Apr 23, 2009

Setting the Locale in the WTK Emulator

Sometimes it is useful to how your MIDlet works with different locale settings. One solution is to install the MIDlet on a phone and change its locale. This should be easy to do on most phones. However it is useful to do this on the emulator as well. This article teach youo how to do it.

You have basically two ways to do this:
  1. Change the locale of your operating system
  2. Change the locale manually in your wireless toolkit.
I have Windows Vista and I have not get the first way to work. There is a dialog called "Regional and Language Options". All the settings are set to Sweden/Swedish, but still the emulator does not change its locale. I have not found out what I am doing wrong. Fortunately the second option is fairly easy to perform.

First you have to find the emulator.properties file. In Sun's Wireless Toolkit this is found in C:\WTK2.5.2\j2mewtk_template\wtklib and in Sony Ericsson SDK it is found in C:\SonyEricsson\JavaME_SDK_CLDC\WTK2\wtklib.

Then you should search for this property:

In my installation it locked like this:
microedition.locale: en-US

The code consists of two parts; the language code and the country code. These are separated by a dash ('-'). Notice that this is not as in Java SE, where it is separated by and underscore ('_'). The language codes are defined in ISO-639 and the country codes in ISO-3166. In my case I changed it to:
microedition.locale: sv-SE

All you have to do now is to save the file and restart the emulator. Notice that this does not change the locale of the emulator, it only changes what is returned by System.getProperty("microedition.locale"); In my current project we use this to load the correct resources. Thus we need to test how the different strings are looking in different languages and screen resolutions.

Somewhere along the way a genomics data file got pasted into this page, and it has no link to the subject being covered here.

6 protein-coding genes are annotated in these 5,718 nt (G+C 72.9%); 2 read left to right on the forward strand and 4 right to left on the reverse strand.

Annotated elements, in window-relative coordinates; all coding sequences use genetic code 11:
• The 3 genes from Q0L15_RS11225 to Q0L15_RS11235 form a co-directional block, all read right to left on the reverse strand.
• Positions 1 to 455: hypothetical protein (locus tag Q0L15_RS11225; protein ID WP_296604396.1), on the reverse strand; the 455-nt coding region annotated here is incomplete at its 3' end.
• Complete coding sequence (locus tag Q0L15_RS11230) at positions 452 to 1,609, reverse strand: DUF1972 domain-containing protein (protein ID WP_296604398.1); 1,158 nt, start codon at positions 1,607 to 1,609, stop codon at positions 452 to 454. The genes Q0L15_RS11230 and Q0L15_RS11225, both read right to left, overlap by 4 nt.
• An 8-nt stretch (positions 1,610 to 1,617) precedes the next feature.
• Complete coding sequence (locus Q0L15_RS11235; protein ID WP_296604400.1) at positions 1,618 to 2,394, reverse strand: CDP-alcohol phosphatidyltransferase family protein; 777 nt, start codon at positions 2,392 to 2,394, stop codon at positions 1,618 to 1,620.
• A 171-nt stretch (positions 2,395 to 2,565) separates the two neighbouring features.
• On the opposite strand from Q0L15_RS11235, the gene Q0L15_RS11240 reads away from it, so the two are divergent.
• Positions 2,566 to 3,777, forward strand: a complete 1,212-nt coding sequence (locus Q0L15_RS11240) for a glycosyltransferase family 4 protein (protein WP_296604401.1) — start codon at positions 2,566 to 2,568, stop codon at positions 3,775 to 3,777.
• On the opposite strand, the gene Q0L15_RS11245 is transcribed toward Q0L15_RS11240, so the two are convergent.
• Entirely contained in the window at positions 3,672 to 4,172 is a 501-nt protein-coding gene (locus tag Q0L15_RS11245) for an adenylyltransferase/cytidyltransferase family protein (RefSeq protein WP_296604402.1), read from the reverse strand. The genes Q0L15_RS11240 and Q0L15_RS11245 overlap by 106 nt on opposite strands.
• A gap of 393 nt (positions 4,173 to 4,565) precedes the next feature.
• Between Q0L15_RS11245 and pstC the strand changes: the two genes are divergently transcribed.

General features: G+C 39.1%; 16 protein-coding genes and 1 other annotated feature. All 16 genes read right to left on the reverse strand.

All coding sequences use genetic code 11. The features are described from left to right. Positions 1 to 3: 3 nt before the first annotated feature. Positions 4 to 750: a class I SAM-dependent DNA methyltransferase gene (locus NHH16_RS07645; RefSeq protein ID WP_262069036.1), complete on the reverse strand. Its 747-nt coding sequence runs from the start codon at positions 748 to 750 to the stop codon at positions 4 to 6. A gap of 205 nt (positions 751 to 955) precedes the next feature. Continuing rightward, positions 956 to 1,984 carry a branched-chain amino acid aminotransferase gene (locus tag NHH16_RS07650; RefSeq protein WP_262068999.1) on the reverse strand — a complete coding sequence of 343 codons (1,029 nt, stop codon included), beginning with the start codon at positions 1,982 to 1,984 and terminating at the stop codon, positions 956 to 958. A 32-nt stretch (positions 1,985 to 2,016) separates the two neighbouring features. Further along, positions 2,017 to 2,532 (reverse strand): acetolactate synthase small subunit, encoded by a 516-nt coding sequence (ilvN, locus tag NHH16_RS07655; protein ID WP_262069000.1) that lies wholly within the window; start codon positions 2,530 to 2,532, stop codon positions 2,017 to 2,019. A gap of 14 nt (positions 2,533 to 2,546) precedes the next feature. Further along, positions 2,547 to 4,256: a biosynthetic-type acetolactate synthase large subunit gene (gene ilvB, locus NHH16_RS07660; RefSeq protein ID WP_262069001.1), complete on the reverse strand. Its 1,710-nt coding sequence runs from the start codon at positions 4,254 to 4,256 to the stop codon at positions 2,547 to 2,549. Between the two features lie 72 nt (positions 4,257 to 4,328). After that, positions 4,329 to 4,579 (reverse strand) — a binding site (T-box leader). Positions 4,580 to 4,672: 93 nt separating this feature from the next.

Apr 16, 2009

Microlog Recent Updates

It feels like I have spent ages on re-factoring the Microlog code. When I look in the rear mirror I see two things that has caused the slow progress. First of all there has been a lot of hard decisions that has been made. For example, how should the setup of the logging hierarchy work like? Should I use the same approach that is used in Log4j or should I invent a new and clever way? The answer is that I used the Log4j way, but adopted it to Microlog. The second problem has been the lack development time. Not much to say about that, Microlog is a project that I do on my spare time. Last but not least, everythings seems to take more time than originally planned.

But what has happened? The biggest change must be the new configuration. The configuration has been centralized and I use dependency injection to inject my properties into Microlog. The properties are fetched using Microproperties. This is in fact the first project where I have used Microproperties. This is good since I managed to improve the Microproperties source code along the way. I have spent many hours writing tests for the logging hierarchy and improving the code along the way. As always, I have commited the source code very often. As such the code in the source repository is very much in flux. Do not expect the API to be stable for yet a couple of weeks.

The coming days I plan to adopt all the Appender classes to comply to the new configuration. A nice side effect is that the code will be smaller. Also I will test out the HttpAppender. It is implemented as it is now, but not tested against a server. This is a much awaited feature. I am really looking forward to make this code available for all Microlog lovers.

Please be patient! I am certain that the new version of Microlog will be worth waiting for.

Apr 5, 2009

Manifesto for Software Craftmanship

This week I signed the Manifesto for Software Craftsmanship. When I read the book "Software Craftsmanship: The New Imperative", it kind of rocked my world. The book dissects most of the accepted software engineering principles and offers an alternative view. Since I was fostered in the software engineering school, the book questioned all that I believed in. But I really liked the book and its pragmatic view of software development. The manifesto is built on the ideas in the book.

The Manifesto for Software Craftsmanships looks like this:
  • Not only working software,
    but also well-crafted software
  • Not only responding to change,
    but also steadily adding value
  • Not only individuals and interactions,
    but also a community of professionals
  • Not only customer collaboration,
    but also productive partnerships
If you wish to sign the manifest, just visit the homepage. There is also a Software Craftsmanship group at LinkedIn.

What do you think of the manifesto?